With Hong Kong's Democracy in Complete Darkness, Are Clouds Gathering over Taiwan's Sovereignty？
By Chen Kuo-hsiang
The Storm Media, March 12, 2021
Beijing is creating Hong Kong in its own image. Recently, the National People's Congress in mainland China has been reviewing a bill to establish a democratic electoral system with Hong Kong characteristics in order to ensure that Hong Kong is governed by patriots.
Beijing's “reform” of Hong Kong’s electoral system imposes restrictions on the pro-democracy camp in two ways. First, by reviewing the eligibility of candidates, it is able to weed out the radicals. Second, by limiting the pro-democracy camp to a small percentage of seats in the Legislative Council, it ensures the central government’s full control over managing Hong Kong.
Why Beijing killed Hong Kong democracy in its infancy against the will of the Hong Kong people and the expectations of the international community? Some scholars argue that the key for authoritarian regime to transform into a democratic one lies in two factors: "cost for tolerance" and "cost for suppression." In the eyes of Beijing, after the Hong Kong protests of 2019, coupled with foreign instigation, the cost for tolerance drastically increased. While after the implementation of the Hong Kong national security law and the Hong Kong economy still in good shape, the cost for suppression reduced greatly. The fate of Hong Kong's democracy today is the logical consequence of Beijing’s comparing these two relative costs.
Will Beijing decide the future of Taiwan's sovereignty according to the same logic? Certainly, maintaining sovereignty is different from developing democracy. But there is same underlying logic when Beijing devises policies pertaining to Hong Kong and Taiwan. Under "One Country, Two Systems,” the dialectical relations between tolerance cost and suppression cost becomes, for Taiwan, "cost for maintaining status quo" and "cost for unification by force." For Beijing, the dynamics of these two costs has changed drastically.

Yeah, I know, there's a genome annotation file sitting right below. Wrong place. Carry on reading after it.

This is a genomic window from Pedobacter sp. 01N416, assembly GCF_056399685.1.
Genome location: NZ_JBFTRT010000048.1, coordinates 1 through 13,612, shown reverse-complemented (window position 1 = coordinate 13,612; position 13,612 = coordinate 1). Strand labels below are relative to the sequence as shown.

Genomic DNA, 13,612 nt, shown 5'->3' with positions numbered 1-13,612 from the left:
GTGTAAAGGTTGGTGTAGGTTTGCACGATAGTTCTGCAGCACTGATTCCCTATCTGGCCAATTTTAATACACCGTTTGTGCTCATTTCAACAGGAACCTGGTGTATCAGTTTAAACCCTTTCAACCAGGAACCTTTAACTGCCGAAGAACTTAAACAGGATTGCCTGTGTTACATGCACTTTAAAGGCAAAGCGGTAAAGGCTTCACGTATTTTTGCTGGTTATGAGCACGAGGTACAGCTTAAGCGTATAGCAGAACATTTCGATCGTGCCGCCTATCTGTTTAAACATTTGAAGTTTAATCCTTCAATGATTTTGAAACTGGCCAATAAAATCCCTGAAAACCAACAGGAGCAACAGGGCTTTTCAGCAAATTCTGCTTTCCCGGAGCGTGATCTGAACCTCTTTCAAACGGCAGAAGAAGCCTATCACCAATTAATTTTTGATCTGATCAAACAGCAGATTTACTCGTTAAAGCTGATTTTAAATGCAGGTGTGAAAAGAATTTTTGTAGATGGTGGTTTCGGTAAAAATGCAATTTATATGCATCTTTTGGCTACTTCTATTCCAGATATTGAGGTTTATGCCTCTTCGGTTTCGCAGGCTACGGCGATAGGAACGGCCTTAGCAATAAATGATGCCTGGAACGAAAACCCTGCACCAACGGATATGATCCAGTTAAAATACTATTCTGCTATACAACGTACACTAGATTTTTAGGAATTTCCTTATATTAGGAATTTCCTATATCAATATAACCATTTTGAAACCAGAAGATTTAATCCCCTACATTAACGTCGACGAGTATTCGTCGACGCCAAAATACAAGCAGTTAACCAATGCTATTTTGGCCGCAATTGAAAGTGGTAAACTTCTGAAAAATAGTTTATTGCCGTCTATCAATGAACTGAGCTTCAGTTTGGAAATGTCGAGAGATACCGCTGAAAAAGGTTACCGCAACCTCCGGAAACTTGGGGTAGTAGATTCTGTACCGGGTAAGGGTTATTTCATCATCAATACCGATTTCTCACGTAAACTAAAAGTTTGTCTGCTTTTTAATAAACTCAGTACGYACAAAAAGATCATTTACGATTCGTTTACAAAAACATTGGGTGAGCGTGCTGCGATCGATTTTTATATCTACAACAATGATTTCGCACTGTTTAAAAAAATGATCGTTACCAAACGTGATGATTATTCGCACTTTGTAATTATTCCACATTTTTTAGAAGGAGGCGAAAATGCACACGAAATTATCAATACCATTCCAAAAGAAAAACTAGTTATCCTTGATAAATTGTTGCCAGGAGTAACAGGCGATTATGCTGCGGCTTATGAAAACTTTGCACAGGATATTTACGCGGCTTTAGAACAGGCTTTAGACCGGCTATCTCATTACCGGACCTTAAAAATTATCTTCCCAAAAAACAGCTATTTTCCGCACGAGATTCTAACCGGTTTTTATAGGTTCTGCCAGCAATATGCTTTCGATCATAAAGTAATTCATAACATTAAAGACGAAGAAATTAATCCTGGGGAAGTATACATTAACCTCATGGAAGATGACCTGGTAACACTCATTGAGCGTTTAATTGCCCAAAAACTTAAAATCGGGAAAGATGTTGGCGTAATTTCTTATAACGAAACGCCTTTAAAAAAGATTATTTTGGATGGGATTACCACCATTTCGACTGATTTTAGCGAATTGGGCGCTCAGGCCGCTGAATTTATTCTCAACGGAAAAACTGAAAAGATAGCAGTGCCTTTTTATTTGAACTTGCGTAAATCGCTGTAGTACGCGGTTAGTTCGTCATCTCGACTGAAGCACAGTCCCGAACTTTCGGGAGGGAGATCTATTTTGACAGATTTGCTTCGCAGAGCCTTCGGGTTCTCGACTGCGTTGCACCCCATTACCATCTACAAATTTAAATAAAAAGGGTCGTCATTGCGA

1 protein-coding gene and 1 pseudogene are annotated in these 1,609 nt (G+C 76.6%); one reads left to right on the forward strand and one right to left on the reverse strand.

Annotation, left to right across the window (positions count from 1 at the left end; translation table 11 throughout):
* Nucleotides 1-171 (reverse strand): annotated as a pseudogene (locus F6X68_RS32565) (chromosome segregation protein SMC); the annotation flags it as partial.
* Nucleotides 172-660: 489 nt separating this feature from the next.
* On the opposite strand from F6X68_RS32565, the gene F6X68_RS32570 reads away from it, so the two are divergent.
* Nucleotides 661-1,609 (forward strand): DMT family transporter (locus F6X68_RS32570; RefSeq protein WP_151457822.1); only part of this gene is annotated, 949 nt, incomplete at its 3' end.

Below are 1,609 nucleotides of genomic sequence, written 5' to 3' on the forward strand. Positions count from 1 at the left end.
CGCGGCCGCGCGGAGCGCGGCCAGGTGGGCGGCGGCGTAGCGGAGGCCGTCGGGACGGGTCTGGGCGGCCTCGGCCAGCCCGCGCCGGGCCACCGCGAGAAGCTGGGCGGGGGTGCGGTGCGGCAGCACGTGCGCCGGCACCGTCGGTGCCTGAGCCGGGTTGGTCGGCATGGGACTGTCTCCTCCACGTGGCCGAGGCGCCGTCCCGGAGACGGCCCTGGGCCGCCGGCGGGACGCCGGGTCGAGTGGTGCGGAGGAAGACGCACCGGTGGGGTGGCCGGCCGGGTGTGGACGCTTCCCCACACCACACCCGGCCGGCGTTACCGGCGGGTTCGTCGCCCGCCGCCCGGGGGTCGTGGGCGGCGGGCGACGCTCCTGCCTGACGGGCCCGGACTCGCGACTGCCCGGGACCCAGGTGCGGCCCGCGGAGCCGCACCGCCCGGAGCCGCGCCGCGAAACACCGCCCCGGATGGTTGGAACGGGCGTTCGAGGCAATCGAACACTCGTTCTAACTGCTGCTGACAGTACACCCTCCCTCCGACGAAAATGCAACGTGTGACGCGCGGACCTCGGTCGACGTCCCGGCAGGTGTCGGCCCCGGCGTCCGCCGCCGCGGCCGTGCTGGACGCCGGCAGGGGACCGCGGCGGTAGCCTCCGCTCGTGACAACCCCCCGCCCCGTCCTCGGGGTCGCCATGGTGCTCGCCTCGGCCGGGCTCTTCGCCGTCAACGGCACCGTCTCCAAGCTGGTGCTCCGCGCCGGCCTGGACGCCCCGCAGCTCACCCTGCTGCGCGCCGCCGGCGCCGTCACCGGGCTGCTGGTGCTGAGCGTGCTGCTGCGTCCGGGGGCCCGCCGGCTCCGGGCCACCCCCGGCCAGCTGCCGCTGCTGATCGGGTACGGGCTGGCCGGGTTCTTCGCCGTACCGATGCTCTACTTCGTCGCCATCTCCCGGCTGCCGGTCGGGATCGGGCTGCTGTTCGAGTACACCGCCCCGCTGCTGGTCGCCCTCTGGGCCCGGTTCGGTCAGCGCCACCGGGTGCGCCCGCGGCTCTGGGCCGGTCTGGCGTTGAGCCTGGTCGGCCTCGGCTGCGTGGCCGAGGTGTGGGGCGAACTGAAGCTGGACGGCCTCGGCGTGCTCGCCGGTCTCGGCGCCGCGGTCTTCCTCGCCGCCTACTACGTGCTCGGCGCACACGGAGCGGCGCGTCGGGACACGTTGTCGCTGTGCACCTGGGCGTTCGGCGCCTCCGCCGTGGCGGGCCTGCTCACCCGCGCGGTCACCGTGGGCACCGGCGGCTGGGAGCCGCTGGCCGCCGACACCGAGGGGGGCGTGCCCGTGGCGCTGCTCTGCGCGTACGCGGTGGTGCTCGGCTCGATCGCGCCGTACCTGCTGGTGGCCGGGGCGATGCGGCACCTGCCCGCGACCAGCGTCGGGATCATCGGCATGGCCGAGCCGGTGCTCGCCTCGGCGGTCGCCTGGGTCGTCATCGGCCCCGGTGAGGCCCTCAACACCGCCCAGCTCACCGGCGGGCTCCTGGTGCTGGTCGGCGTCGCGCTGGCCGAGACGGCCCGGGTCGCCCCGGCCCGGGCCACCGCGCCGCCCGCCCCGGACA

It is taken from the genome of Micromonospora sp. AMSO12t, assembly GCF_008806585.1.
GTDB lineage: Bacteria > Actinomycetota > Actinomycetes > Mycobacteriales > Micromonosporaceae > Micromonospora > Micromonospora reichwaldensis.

During the administration of President Ma Ying-jeou from 2008 to 2016, Taiwan upheld the 1992 Consensus, did not espouse the position of Taiwan independence, and did not tilt completely towards United States and against mainland China. So for Beijing, the cost for maintaining the status quo was low. Hence, Beijing was quite tolerant towards "One China, with respective interpretations,” the “Republic of China,” and “diplomatic truce.” Consequently, cross-strait relations achieved a breakthrough with the meeting between Ma and Xi Jinping, the economic, cultural and social exchanges across the strait deepened. Under these circumstances, the cost for unification by military force was very high. So the mainland remained content with the status quo, and cross-strait peace was temporarily assured.
After Democratic Progressive Party (DPP) took power in 2016, however, it has refused to endorse the 1992 Consensus, forcefully tilted towards the United States against mainland China, implements de-Sinicization policy, and marches step by step toward Taiwan independence. Consequently, Beijing assessed that the dynamics between the two costs has changed fundamentally. With Taiwan becoming increasingly an American pawn in resisting China, the tolerance cost is becoming higher. Meanwhile, when the military balance is tilting more in the favor of the mainland, interdependence between the two sides is further weakening, and the risks for American intervention getting higher, the cost for suppression becomes relatively lower. Hence, Beijing is exerting military pressure on Taiwan and eyes for unification by non-peaceful means.
The policy considerations towards Taiwan by Beijing are manifold, but the logic to factor in tolerance cost and suppression cost is always there. That said, how to lower the cost of maintaining status quo and increase the cost of unification by force is fundamentally significant to Taiwan so as to pursue good fortune and avoid disaster.
The article was originally published in My Formosa and reproduced with permission on the Storm Media.